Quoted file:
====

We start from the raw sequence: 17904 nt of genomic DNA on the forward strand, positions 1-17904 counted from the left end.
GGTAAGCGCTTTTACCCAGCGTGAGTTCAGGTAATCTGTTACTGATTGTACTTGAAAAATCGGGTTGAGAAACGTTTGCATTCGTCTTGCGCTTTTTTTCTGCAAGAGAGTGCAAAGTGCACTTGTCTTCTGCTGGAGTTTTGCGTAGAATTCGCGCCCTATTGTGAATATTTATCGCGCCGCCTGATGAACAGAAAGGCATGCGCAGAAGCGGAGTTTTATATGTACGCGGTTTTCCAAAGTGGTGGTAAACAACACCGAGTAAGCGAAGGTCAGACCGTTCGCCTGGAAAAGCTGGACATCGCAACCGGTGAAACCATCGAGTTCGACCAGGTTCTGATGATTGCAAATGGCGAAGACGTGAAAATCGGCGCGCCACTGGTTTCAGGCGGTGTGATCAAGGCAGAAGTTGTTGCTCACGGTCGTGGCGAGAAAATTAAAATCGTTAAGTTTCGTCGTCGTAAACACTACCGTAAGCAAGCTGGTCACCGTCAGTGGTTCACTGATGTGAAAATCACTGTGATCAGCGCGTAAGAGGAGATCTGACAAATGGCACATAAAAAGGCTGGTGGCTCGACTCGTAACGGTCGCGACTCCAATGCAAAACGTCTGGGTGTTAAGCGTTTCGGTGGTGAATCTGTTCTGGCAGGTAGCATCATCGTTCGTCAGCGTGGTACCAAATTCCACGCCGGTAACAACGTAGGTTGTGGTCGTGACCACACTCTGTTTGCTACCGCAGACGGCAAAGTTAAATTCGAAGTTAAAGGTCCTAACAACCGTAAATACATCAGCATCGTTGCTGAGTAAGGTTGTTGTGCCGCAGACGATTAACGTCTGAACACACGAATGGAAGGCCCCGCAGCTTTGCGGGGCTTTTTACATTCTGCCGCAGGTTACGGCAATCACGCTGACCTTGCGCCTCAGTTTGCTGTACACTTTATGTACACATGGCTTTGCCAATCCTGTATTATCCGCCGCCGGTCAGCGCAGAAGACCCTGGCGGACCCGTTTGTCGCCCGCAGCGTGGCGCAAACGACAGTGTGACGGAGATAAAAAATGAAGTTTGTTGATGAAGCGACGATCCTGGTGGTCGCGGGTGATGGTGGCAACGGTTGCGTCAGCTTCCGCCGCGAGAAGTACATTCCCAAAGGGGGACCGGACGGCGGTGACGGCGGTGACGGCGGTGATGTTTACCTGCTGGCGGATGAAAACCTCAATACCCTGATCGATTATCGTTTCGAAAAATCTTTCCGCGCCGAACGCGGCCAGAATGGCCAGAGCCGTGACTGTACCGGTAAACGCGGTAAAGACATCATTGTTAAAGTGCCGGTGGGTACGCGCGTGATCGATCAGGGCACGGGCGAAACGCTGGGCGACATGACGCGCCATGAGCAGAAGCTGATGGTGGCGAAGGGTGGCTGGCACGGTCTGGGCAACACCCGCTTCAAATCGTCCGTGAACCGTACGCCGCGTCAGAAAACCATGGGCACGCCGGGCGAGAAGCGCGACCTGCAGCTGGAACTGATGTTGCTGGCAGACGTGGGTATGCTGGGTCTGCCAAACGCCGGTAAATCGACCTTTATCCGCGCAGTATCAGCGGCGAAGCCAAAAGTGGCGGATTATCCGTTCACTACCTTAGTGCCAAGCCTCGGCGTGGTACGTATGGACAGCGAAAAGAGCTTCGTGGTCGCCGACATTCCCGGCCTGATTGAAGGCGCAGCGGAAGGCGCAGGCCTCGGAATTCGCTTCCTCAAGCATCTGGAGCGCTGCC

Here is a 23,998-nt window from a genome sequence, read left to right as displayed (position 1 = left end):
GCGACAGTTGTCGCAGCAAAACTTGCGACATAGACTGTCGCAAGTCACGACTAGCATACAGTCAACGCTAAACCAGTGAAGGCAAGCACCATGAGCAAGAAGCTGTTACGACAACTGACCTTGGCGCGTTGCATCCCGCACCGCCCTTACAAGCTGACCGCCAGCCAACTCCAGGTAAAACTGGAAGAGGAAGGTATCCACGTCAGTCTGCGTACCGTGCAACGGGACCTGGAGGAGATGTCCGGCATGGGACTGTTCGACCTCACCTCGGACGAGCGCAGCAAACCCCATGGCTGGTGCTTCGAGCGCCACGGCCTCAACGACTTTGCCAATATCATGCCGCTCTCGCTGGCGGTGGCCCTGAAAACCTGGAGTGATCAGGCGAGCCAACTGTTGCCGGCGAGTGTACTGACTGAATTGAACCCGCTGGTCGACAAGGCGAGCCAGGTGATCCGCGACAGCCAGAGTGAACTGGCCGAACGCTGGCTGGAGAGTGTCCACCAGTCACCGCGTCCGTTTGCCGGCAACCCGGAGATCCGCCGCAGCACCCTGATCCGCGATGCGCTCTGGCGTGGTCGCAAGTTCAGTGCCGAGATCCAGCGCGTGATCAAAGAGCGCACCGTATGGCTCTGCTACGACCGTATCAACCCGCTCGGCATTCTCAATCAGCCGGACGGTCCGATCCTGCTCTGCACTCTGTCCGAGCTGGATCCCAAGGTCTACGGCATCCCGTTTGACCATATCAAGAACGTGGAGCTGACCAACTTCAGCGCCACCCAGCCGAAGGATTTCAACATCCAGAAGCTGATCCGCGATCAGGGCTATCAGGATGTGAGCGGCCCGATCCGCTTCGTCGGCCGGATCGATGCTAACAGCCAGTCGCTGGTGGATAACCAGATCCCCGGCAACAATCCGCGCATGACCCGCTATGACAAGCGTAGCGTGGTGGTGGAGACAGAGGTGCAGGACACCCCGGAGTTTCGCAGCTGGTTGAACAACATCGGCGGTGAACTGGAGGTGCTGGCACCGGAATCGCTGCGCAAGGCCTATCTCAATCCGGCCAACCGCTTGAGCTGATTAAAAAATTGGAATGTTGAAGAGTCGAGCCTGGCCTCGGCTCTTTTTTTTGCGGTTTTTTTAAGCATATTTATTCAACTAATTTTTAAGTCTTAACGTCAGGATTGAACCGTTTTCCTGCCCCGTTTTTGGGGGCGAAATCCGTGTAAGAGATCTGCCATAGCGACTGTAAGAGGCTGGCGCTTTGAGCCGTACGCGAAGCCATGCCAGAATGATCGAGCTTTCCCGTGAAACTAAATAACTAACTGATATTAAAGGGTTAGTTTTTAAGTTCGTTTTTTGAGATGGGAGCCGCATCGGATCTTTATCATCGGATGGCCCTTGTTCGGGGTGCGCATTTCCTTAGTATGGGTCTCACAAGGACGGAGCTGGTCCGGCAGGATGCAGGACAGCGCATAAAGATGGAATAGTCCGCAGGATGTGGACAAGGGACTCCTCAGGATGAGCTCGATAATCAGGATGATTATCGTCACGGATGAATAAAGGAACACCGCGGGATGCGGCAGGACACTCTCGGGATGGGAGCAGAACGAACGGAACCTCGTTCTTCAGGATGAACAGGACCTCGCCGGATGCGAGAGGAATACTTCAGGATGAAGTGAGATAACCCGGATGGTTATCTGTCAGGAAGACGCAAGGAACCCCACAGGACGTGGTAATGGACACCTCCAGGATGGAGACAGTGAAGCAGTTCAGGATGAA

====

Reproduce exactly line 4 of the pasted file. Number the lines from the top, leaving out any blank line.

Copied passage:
GCGACAGTTGTCGCAGCAAAACTTGCGACATAGACTGTCGCAAGTCACGACTAGCATACAGTCAACGCTAAACCAGTGAAGGCAAGCACCATGAGCAAGAAGCTGTTACGACAACTGACCTTGGCGCGTTGCATCCCGCACCGCCCTTACAAGCTGACCGCCAGCCAACTCCAGGTAAAACTGGAAGAGGAAGGTATCCACGTCAGTCTGCGTACCGTGCAACGGGACCTGGAGGAGATGTCCGGCATGGGACTGTTCGACCTCACCTCGGACGAGCGCAGCAAACCCCATGGCTGGTGCTTCGAGCGCCACGGCCTCAACGACTTTGCCAATATCATGCCGCTCTCGCTGGCGGTGGCCCTGAAAACCTGGAGTGATCAGGCGAGCCAACTGTTGCCGGCGAGTGTACTGACTGAATTGAACCCGCTGGTCGACAAGGCGAGCCAGGTGATCCGCGACAGCCAGAGTGAACTGGCCGAACGCTGGCTGGAGAGTGTCCACCAGTCACCGCGTCCGTTTGCCGGCAACCCGGAGATCCGCCGCAGCACCCTGATCCGCGATGCGCTCTGGCGTGGTCGCAAGTTCAGTGCCGAGATCCAGCGCGTGATCAAAGAGCGCACCGTATGGCTCTGCTACGACCGTATCAACCCGCTCGGCATTCTCAATCAGCCGGACGGTCCGATCCTGCTCTGCACTCTGTCCGAGCTGGATCCCAAGGTCTACGGCATCCCGTTTGACCATATCAAGAACGTGGAGCTGACCAACTTCAGCGCCACCCAGCCGAAGGATTTCAACATCCAGAAGCTGATCCGCGATCAGGGCTATCAGGATGTGAGCGGCCCGATCCGCTTCGTCGGCCGGATCGATGCTAACAGCCAGTCGCTGGTGGATAACCAGATCCCCGGCAACAATCCGCGCATGACCCGCTATGACAAGCGTAGCGTGGTGGTGGAGACAGAGGTGCAGGACACCCCGGAGTTTCGCAGCTGGTTGAACAACATCGGCGGTGAACTGGAGGTGCTGGCACCGGAATCGCTGCGCAAGGCCTATCTCAATCCGGCCAACCGCTTGAGCTGATTAAAAAATTGGAATGTTGAAGAGTCGAGCCTGGCCTCGGCTCTTTTTTTTGCGGTTTTTTTAAGCATATTTATTCAACTAATTTTTAAGTCTTAACGTCAGGATTGAACCGTTTTCCTGCCCCGTTTTTGGGGGCGAAATCCGTGTAAGAGATCTGCCATAGCGACTGTAAGAGGCTGGCGCTTTGAGCCGTACGCGAAGCCATGCCAGAATGATCGAGCTTTCCCGTGAAACTAAATAACTAACTGATATTAAAGGGTTAGTTTTTAAGTTCGTTTTTTGAGATGGGAGCCGCATCGGATCTTTATCATCGGATGGCCCTTGTTCGGGGTGCGCATTTCCTTAGTATGGGTCTCACAAGGACGGAGCTGGTCCGGCAGGATGCAGGACAGCGCATAAAGATGGAATAGTCCGCAGGATGTGGACAAGGGACTCCTCAGGATGAGCTCGATAATCAGGATGATTATCGTCACGGATGAATAAAGGAACACCGCGGGATGCGGCAGGACACTCTCGGGATGGGAGCAGAACGAACGGAACCTCGTTCTTCAGGATGAACAGGACCTCGCCGGATGCGAGAGGAATACTTCAGGATGAAGTGAGATAACCCGGATGGTTATCTGTCAGGAAGACGCAAGGAACCCCACAGGACGTGGTAATGGACACCTCCAGGATGGAGACAGTGAAGCAGTTCAGGATGAA